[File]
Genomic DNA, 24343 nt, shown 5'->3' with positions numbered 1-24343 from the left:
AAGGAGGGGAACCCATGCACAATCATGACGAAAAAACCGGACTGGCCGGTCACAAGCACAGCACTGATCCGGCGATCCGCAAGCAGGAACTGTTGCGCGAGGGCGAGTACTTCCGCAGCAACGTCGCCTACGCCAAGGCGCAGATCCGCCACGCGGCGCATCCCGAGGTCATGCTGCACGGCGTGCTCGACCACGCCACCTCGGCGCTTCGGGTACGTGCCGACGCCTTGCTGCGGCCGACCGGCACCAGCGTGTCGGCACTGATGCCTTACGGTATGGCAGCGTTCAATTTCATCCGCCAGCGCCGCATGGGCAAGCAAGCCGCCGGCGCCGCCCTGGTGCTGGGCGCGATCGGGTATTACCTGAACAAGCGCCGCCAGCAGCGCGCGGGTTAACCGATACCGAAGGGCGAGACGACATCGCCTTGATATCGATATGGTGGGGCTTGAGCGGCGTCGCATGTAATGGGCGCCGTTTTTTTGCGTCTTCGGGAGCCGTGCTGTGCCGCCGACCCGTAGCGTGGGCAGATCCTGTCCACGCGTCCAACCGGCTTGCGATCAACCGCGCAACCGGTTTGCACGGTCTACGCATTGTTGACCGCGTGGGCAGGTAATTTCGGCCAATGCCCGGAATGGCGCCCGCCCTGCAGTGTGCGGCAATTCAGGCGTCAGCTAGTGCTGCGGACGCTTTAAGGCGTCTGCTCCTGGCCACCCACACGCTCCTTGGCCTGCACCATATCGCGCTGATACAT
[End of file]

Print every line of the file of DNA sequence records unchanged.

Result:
Genomic DNA, 24343 nt, shown 5'->3' with positions numbered 1-24343 from the left:
AAGGAGGGGAACCCATGCACAATCATGACGAAAAAACCGGACTGGCCGGTCACAAGCACAGCACTGATCCGGCGATCCGCAAGCAGGAACTGTTGCGCGAGGGCGAGTACTTCCGCAGCAACGTCGCCTACGCCAAGGCGCAGATCCGCCACGCGGCGCATCCCGAGGTCATGCTGCACGGCGTGCTCGACCACGCCACCTCGGCGCTTCGGGTACGTGCCGACGCCTTGCTGCGGCCGACCGGCACCAGCGTGTCGGCACTGATGCCTTACGGTATGGCAGCGTTCAATTTCATCCGCCAGCGCCGCATGGGCAAGCAAGCCGCCGGCGCCGCCCTGGTGCTGGGCGCGATCGGGTATTACCTGAACAAGCGCCGCCAGCAGCGCGCGGGTTAACCGATACCGAAGGGCGAGACGACATCGCCTTGATATCGATATGGTGGGGCTTGAGCGGCGTCGCATGTAATGGGCGCCGTTTTTTTGCGTCTTCGGGAGCCGTGCTGTGCCGCCGACCCGTAGCGTGGGCAGATCCTGTCCACGCGTCCAACCGGCTTGCGATCAACCGCGCAACCGGTTTGCACGGTCTACGCATTGTTGACCGCGTGGGCAGGTAATTTCGGCCAATGCCCGGAATGGCGCCCGCCCTGCAGTGTGCGGCAATTCAGGCGTCAGCTAGTGCTGCGGACGCTTTAAGGCGTCTGCTCCTGGCCACCCACACGCTCCTTGGCCTGCACCATATCGCGCTGATACAT